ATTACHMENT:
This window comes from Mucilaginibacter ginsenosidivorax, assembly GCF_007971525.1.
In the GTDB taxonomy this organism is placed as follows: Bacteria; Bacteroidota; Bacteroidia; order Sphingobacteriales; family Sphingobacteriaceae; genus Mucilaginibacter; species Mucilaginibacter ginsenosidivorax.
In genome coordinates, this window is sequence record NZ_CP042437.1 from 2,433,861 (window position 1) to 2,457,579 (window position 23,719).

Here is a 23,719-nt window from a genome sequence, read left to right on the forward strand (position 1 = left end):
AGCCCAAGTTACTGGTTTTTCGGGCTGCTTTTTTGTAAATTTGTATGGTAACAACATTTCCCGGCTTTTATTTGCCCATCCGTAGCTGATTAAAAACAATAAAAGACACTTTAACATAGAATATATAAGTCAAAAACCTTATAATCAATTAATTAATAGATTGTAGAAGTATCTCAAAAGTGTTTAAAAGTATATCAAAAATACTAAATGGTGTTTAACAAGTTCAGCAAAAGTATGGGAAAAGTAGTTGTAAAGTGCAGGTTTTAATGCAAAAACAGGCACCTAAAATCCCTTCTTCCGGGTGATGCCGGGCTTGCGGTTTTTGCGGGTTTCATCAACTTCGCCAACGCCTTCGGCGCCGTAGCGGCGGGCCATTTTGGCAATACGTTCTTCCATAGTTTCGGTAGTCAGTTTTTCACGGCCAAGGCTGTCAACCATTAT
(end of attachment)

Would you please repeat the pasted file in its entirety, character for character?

This window comes from Mucilaginibacter ginsenosidivorax, assembly GCF_007971525.1.
In the GTDB taxonomy this organism is placed as follows: Bacteria; Bacteroidota; Bacteroidia; order Sphingobacteriales; family Sphingobacteriaceae; genus Mucilaginibacter; species Mucilaginibacter ginsenosidivorax.
In genome coordinates, this window is sequence record NZ_CP042437.1 from 2,433,861 (window position 1) to 2,457,579 (window position 23,719).

Here is a 23,719-nt window from a genome sequence, read left to right on the forward strand (position 1 = left end):
AGCCCAAGTTACTGGTTTTTCGGGCTGCTTTTTTGTAAATTTGTATGGTAACAACATTTCCCGGCTTTTATTTGCCCATCCGTAGCTGATTAAAAACAATAAAAGACACTTTAACATAGAATATATAAGTCAAAAACCTTATAATCAATTAATTAATAGATTGTAGAAGTATCTCAAAAGTGTTTAAAAGTATATCAAAAATACTAAATGGTGTTTAACAAGTTCAGCAAAAGTATGGGAAAAGTAGTTGTAAAGTGCAGGTTTTAATGCAAAAACAGGCACCTAAAATCCCTTCTTCCGGGTGATGCCGGGCTTGCGGTTTTTGCGGGTTTCATCAACTTCGCCAACGCCTTCGGCGCCGTAGCGGCGGGCCATTTTGGCAATACGTTCTTCCATAGTTTCGGTAGTCAGTTTTTCACGGCCAAGGCTGTCAACCATTAT